When Devan examined him with a razor-sharp gaze, prickles of unease raised the hair on the back of Paul's neck. An image of Devan pulling away the layers of sins and misdeeds while trying to find something redeeming inside increased Paul's discomfort. Such a task as finding anything worthwhile in his rotten soul would take the vicar years or, most likely, eons.
"That came out of the clear blue. Feeling nostalgic this time of year, my friend?" Devan tilted his head.
"Hardly. I received another note and vowel from my father addressed to 'The Great Disappointment, my baseborn son.' The solicitor sent it over this morning."
"Christ," Devan said. "Your father's cruelty knows no bounds. What's the amount of the vowel?"
"I owe the Reynolds fifteen pounds. This makes the third one in three weeks. He's haunting me from the grave." He laughed, but the sound held no humor. "The vowels are all such little amounts. Why did he save them? I could have paid these amounts years ago."
Devan shrugged his shoulders, but his gaze never left Paul's.
"I'll tell you why. He's humiliating me." Paul allowed his carefully constructed image of a bored and pampered aristocrat to melt away. He commanded a deep breath to dampen the bite of pain that appeared at the most inopportune times. On most occasions, he managed to tame the misery residing close to his every thought and deed. This moment was a watershed. His grief over his father's sudden death was a constant mystery. He and his brother had been close for siblings, but his father had treated him as if he were something the cat had dragged into the house in the blackest part of night. When Robbie had discovered Paul's beating by their father's hand over the brandy prank, Robbie had entered their father's study and not emerged for an hour.(Continues…)
Excerpted from "The Good, The Bad, And The Duke"
Copyright © 2018 JLWR, LLC.
Excerpted by permission of St. Martin's Press.
All rights reserved. No part of this excerpt may be reproduced or reprinted without permission in writing from the publisher.
Excerpts are provided by Dial-A-Book Inc. solely for the personal use of visitors to this web site.
Most Helpful Customer Reviews
I know it’s early to be reading Christmas-related books, but really – is it ever too early to read Christmas stories? ❤️ Lady Daphne Hallworth quickly became one of my all-time favourite characters. She tried her best to be “the perfect daughter/sister/etc” and she shoved all her feelings in a diary. It actually sounds like something I would do, with the exception that I’ve tried to write a diary several times, but I always end up forgetting to write in it. I personally like to lay at night thinking about what I would write, and sometimes even say it out loud, in a whispered voice, just to put those feelings out there. So I can imagine what Daphne felt when her diary was stolen – as a result of a good action, which is even worse! But, rest assure dear reader, she is not alone. In comes Paul Barstowe, Duke of Southart, former friend of Daphne’s brother, and her former (and current!) crush. Paul acted badly in the past and that caused him to alienate his friends, but Daphne never truly believed he was a horrible person, instead she believed he was someone who had made mistakes, but who was truly a good person (which, of course, it’s true). Daphne is left alone at Christmas and Paul is the one that is going to make her company and help her retrieve her diary. Paul and his Moonbeam. I loved their relationship, Paul was so sweet with Daphne, and all he wanted was to help her. Even the impediments that might have gotten in the way, it was all resolved and I loved how strong and determined Daphne was, and how Paul tried to be his best version, for himself, for Daphne and for those that now depended on him. That’s one of my favourite things about the book, Paul’s awakening to become someone… not different per se, but someone with new objectives and a different view of life and of what really matters. And that’s also what brings Daphne’s family and friends back to being friends with Paul. They see how he’s improved, and that he is trying, he’s doing his best to become better, and he deserves the vote of confidence. After reading this book, I decided never to have a diary with me in public and, if I ever do write in a journal, to have it locked at all times, because I don’t know if I could handle the stress of losing or having it robbed, with all my private thoughts. Daphne’s fight and endurance to act the right way not just for her, but for her family and those that might be affected by what she had written, was inspiring. The Christmas ambience helped the story’s redemption arc, and it was lovely to have the beautiful descriptions of winter and Christmas decorations. I do love a good Christmas romance.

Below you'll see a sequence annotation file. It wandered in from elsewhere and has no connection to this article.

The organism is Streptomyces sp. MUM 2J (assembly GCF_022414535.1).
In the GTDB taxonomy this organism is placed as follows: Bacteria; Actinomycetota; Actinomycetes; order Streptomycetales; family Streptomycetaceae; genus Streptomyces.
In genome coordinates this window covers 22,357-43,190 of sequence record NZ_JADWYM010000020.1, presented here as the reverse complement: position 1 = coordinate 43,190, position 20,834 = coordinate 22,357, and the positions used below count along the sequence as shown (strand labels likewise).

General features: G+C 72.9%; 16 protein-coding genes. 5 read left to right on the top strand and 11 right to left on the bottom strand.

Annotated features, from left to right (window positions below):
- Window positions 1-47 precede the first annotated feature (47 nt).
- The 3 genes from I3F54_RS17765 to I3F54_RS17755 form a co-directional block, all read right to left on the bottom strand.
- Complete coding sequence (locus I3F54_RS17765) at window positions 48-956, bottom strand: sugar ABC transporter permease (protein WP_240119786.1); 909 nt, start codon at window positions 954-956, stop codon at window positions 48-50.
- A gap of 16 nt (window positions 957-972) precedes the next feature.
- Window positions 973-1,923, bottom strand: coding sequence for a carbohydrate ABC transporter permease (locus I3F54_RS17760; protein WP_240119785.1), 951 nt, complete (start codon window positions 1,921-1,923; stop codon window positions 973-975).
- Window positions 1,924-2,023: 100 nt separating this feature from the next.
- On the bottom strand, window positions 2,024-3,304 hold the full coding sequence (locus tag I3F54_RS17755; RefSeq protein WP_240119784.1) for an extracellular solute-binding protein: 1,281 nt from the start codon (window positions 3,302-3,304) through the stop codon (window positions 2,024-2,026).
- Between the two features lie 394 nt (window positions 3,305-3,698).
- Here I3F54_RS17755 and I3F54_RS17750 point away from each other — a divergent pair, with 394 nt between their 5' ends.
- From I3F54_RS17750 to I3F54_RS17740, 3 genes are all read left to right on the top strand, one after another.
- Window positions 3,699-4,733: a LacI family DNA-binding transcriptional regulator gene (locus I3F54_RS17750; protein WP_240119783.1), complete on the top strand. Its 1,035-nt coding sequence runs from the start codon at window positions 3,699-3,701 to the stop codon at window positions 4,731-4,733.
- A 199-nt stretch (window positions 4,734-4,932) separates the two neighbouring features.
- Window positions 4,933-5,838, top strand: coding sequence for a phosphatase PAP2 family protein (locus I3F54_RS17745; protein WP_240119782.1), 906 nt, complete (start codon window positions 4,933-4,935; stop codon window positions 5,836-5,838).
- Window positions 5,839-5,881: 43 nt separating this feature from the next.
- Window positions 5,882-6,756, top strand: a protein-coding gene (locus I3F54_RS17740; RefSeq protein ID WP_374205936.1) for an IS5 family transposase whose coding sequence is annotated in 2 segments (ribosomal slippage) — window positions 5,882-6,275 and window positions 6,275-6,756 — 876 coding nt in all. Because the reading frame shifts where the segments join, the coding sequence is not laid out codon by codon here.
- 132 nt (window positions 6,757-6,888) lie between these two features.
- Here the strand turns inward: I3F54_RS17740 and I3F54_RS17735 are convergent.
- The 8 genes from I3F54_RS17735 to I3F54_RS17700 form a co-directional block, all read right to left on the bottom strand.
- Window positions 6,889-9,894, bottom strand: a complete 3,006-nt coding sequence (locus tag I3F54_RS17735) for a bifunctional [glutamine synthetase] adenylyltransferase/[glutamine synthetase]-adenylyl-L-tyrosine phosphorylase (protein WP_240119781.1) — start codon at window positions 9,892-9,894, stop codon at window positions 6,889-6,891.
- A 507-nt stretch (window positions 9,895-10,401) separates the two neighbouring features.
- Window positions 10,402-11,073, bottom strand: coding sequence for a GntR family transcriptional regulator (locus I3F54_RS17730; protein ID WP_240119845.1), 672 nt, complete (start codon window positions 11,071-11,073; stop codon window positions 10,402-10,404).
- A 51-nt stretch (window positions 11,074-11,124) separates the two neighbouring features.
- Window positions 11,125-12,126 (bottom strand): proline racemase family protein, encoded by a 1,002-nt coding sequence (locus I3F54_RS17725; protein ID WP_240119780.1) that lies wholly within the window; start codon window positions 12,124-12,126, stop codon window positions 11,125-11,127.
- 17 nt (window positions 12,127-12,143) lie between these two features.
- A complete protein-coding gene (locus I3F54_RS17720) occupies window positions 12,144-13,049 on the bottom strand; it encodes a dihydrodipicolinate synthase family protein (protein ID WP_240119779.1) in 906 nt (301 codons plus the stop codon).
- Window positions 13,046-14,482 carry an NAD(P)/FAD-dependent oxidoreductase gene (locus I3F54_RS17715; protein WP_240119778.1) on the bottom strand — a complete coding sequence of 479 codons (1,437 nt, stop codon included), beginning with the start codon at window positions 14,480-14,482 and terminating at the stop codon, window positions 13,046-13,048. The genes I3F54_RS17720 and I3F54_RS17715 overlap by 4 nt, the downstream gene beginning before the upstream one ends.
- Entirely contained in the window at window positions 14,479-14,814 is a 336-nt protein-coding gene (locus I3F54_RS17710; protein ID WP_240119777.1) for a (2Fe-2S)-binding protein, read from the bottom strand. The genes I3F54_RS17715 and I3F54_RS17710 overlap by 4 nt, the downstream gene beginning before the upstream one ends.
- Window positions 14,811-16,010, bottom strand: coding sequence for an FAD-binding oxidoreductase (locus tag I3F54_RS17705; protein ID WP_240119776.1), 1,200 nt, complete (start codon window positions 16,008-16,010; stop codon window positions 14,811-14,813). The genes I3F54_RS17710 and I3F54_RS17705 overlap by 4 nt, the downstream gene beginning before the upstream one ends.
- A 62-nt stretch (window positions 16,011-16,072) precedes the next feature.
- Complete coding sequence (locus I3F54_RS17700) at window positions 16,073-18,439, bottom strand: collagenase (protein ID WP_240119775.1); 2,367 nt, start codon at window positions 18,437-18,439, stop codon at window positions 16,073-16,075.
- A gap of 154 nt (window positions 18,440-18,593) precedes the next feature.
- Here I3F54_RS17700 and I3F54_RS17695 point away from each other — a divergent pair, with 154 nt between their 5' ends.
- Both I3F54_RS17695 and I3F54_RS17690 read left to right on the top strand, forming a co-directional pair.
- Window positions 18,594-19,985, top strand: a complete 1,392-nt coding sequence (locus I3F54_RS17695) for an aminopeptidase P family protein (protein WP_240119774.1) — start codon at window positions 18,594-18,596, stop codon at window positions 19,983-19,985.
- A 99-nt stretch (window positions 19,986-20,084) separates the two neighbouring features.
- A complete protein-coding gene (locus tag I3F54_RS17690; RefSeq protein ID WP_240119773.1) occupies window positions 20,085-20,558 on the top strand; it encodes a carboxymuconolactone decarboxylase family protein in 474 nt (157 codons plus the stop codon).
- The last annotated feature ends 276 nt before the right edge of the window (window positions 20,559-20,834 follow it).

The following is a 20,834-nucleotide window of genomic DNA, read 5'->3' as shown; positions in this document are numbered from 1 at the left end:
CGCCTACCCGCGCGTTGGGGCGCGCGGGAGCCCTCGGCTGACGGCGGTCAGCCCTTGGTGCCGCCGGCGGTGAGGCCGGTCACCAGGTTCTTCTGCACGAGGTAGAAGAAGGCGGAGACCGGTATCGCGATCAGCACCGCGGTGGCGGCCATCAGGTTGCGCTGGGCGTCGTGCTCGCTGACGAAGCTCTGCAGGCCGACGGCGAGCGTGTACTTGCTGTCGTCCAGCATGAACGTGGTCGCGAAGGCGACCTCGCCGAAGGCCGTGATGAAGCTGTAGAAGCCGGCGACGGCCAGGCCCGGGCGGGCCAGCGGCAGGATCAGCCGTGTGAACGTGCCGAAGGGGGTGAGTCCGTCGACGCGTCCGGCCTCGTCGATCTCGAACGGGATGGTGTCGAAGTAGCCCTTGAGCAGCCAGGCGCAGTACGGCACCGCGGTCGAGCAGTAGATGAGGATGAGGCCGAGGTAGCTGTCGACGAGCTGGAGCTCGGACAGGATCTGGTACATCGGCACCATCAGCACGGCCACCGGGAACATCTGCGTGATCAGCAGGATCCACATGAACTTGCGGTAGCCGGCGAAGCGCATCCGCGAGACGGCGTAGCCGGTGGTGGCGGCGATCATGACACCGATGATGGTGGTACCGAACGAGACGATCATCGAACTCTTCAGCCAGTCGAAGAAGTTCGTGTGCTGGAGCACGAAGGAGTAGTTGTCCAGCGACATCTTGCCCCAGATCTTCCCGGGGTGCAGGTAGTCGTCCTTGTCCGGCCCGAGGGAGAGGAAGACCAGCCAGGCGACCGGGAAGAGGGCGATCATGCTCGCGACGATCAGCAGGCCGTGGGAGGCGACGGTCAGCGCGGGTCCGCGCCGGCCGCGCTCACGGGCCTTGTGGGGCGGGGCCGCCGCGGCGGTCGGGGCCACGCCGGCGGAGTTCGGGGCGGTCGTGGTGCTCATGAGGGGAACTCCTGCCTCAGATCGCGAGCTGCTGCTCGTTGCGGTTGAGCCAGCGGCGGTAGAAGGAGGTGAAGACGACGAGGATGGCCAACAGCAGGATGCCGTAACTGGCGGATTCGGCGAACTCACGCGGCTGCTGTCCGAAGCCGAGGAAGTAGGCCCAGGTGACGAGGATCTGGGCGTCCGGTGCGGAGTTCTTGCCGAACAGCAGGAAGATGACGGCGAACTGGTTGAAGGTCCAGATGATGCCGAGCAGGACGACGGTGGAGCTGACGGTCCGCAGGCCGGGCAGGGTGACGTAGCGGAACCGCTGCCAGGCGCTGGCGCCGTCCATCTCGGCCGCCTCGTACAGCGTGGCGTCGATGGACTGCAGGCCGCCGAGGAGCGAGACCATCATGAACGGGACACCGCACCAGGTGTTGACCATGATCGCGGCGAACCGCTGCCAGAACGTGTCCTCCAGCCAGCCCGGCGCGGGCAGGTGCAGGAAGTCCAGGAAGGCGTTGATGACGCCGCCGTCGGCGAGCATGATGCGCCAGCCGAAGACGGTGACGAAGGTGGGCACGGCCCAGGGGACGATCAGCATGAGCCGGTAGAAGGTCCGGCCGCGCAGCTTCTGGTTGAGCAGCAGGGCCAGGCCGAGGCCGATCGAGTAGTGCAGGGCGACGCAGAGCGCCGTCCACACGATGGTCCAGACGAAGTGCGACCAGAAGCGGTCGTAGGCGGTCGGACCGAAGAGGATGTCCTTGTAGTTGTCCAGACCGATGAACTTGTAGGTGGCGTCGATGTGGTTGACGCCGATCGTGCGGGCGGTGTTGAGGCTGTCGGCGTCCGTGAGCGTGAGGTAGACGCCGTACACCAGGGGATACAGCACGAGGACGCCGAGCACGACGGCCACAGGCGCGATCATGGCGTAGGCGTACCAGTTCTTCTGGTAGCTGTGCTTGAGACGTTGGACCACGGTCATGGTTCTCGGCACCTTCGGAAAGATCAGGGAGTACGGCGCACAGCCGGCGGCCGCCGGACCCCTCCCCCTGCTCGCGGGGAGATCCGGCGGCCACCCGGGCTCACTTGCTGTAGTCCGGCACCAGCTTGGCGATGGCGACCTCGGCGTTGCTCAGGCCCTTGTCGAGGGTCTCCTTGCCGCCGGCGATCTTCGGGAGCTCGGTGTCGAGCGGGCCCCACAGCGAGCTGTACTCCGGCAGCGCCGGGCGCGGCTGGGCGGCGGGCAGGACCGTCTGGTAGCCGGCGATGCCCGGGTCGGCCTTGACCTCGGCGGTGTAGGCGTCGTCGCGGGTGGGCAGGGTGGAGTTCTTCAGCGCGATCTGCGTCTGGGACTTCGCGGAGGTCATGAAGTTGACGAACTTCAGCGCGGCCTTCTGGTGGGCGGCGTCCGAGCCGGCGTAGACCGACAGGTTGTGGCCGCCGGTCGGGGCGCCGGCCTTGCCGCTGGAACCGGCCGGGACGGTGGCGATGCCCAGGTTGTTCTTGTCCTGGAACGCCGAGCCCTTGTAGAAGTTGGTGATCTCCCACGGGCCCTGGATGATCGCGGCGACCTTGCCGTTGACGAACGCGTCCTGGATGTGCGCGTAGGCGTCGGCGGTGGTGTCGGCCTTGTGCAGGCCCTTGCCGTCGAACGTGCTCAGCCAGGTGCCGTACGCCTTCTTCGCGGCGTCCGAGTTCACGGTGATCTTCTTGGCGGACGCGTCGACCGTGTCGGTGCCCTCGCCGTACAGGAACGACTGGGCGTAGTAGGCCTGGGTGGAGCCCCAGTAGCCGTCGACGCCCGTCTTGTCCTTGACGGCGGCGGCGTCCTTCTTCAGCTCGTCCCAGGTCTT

What would you do if your family left for Christmas without you? What would you do if you were a duke wanting to repair your worthless reputation? What would you do when your dream is met with obstacles; especially in the form of the handsome as sin ex-best friend of your brother? What would you do if your road to redemption is constantly blocked by your ex-best friend’s beautiful sister? What would you do if your private diary (one that contains secrets that if exposed would devastate those you love) is stolen? What would you do if your beautiful nemesis is constantly tempting danger in her search for a missing diary? Lady Daphne Hallworth and Paul Barstowe, Duke of Southart will answer all those questions while Janna MacGregor takes them on a journey of towards a happily ever after.